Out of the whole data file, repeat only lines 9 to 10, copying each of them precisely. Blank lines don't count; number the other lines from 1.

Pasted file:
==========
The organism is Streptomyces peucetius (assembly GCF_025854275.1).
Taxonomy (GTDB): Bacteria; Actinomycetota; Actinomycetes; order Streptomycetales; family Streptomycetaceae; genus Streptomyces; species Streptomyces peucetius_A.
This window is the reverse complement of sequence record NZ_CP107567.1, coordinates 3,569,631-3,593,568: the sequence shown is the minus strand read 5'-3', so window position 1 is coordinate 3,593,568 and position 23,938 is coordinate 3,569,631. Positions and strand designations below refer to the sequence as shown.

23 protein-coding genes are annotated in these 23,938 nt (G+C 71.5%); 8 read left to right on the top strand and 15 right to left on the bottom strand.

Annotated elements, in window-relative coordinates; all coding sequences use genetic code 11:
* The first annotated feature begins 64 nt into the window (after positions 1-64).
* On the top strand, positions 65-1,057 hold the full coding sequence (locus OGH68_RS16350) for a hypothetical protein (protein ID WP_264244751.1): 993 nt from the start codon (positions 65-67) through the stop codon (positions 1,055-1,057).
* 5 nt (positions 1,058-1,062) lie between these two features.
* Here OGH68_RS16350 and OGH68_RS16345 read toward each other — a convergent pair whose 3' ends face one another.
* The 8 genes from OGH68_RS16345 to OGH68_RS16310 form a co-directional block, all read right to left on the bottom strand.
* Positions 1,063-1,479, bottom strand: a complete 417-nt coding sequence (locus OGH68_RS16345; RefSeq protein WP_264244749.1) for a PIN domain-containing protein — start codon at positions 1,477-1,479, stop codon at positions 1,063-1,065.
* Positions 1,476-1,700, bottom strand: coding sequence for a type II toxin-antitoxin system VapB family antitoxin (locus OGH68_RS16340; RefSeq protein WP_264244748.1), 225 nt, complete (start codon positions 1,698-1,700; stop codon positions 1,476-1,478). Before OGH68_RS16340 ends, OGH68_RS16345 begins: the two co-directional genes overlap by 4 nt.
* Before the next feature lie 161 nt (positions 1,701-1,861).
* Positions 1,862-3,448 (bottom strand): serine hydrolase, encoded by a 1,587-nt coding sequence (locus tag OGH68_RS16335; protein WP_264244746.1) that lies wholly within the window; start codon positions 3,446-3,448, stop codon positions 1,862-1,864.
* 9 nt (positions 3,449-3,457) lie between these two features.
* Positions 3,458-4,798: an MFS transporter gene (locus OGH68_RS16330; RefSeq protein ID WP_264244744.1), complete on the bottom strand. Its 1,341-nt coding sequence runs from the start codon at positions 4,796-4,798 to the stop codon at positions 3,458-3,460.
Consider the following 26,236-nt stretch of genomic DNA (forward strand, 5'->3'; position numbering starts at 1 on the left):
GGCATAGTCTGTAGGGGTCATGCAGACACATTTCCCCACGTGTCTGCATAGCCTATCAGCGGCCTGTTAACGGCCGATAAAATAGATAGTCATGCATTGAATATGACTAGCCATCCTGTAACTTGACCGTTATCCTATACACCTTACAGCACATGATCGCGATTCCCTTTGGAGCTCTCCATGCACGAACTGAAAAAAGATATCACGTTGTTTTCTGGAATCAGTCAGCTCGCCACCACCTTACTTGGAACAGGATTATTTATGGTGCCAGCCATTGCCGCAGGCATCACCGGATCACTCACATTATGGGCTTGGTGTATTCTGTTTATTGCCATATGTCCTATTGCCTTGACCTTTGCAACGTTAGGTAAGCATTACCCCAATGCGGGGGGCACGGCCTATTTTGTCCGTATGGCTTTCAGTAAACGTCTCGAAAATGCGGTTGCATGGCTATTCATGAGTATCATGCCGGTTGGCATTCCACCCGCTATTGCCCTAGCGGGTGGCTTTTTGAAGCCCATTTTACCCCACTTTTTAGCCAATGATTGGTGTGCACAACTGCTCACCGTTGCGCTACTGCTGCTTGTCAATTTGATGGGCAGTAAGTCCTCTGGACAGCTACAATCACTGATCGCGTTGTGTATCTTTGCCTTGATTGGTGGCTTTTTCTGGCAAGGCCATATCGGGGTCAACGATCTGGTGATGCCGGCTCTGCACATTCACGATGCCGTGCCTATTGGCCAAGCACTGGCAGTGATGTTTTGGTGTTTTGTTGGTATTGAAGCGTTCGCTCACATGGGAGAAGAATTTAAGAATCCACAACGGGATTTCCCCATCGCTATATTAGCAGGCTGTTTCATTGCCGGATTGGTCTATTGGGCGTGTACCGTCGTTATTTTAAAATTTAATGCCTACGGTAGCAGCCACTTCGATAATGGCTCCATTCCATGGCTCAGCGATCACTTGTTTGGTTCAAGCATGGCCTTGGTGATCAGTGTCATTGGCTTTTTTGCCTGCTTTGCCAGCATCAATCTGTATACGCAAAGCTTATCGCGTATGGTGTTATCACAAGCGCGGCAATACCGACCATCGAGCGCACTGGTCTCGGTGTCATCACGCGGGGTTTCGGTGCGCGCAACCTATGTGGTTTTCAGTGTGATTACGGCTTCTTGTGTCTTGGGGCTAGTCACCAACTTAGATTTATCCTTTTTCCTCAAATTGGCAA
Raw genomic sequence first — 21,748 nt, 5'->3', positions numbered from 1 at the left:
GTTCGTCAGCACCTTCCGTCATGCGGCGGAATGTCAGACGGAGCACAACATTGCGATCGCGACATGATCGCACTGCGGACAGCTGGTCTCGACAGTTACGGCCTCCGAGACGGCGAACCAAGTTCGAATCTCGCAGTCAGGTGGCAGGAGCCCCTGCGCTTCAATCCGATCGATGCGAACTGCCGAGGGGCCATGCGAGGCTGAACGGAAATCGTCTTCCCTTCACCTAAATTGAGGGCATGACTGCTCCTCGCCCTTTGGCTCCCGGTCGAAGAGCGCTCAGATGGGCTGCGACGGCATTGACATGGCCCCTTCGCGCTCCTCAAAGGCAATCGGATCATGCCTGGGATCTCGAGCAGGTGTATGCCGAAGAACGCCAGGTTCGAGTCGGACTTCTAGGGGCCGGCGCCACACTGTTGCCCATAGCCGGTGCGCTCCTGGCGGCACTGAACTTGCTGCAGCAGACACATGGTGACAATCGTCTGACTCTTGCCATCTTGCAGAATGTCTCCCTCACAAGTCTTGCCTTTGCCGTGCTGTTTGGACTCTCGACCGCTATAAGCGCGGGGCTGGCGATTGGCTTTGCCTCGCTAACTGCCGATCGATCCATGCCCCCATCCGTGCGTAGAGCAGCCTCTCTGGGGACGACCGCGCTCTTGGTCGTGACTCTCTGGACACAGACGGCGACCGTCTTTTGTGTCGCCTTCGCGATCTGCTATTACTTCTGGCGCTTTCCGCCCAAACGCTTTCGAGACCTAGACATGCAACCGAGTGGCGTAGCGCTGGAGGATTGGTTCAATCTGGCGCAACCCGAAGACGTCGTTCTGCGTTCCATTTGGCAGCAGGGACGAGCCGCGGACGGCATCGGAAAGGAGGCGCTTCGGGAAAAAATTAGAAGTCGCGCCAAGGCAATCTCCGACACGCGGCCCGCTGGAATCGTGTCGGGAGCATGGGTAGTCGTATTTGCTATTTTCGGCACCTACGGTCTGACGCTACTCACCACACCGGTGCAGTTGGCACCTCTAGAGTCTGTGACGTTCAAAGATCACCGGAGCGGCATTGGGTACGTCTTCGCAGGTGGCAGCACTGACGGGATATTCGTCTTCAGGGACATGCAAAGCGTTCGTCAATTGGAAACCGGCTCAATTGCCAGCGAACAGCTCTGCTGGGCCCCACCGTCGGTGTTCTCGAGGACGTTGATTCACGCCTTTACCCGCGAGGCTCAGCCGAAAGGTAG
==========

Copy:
* Here OGH68_RS16350 and OGH68_RS16345 read toward each other — a convergent pair whose 3' ends face one another.
* The 8 genes from OGH68_RS16345 to OGH68_RS16310 form a co-directional block, all read right to left on the bottom strand.